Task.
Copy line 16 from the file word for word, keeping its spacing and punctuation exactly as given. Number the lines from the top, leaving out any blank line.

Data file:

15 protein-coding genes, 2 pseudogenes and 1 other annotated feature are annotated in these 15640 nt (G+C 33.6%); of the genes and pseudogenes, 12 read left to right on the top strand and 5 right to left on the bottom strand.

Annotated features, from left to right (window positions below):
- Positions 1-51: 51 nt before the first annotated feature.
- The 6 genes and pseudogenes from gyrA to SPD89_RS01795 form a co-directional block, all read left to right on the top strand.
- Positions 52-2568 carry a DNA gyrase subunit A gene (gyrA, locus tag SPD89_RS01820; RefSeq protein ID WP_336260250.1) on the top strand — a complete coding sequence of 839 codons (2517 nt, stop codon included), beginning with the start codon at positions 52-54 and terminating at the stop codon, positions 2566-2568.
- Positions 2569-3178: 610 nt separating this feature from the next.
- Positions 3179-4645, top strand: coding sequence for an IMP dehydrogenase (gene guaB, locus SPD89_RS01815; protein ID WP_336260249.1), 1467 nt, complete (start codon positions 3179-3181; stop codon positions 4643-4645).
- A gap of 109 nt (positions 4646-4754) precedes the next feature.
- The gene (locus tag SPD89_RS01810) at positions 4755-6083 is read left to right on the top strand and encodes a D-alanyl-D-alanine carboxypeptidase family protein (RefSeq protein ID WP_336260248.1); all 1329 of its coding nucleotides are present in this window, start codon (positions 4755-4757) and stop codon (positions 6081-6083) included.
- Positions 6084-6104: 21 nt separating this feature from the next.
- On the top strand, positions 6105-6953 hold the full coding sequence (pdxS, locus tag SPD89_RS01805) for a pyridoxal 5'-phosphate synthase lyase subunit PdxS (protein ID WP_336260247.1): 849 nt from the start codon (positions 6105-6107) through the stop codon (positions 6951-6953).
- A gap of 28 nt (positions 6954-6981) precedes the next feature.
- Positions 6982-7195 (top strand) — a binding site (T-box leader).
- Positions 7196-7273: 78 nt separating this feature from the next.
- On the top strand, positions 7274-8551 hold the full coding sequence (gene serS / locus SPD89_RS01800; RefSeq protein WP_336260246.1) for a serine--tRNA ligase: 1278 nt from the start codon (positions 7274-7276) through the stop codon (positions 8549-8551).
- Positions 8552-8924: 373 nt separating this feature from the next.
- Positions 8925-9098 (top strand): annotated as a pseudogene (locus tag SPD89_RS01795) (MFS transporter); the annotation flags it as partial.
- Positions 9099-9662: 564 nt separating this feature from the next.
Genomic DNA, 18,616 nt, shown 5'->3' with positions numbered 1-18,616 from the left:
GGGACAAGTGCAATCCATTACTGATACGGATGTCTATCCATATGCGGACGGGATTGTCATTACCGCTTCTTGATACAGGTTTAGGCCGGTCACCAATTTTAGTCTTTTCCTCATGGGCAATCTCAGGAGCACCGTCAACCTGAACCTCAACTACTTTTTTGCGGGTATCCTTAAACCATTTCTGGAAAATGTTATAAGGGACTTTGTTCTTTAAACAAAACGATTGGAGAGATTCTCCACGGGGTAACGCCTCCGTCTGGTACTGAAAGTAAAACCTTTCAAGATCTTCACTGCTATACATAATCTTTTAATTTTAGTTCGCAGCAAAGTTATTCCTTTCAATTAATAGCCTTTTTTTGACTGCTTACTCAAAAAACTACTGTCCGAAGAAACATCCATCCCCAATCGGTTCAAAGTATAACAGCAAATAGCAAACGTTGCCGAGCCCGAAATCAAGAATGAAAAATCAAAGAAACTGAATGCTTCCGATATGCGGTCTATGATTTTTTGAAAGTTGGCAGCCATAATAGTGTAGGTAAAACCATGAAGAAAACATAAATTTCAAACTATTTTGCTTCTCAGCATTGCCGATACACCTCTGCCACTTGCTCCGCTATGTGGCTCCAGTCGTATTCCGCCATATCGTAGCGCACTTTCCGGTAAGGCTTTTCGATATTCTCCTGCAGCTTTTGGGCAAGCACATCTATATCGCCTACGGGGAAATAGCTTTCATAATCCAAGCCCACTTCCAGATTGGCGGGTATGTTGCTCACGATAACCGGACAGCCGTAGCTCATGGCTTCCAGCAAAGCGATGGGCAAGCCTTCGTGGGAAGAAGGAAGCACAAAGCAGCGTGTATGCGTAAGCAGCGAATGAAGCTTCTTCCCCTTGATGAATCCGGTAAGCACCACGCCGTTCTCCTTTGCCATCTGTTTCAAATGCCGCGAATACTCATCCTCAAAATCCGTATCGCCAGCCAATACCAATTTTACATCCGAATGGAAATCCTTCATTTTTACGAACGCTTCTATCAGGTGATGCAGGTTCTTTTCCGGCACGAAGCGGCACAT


- Positions 8552-8924: 373 nt separating this feature from the next.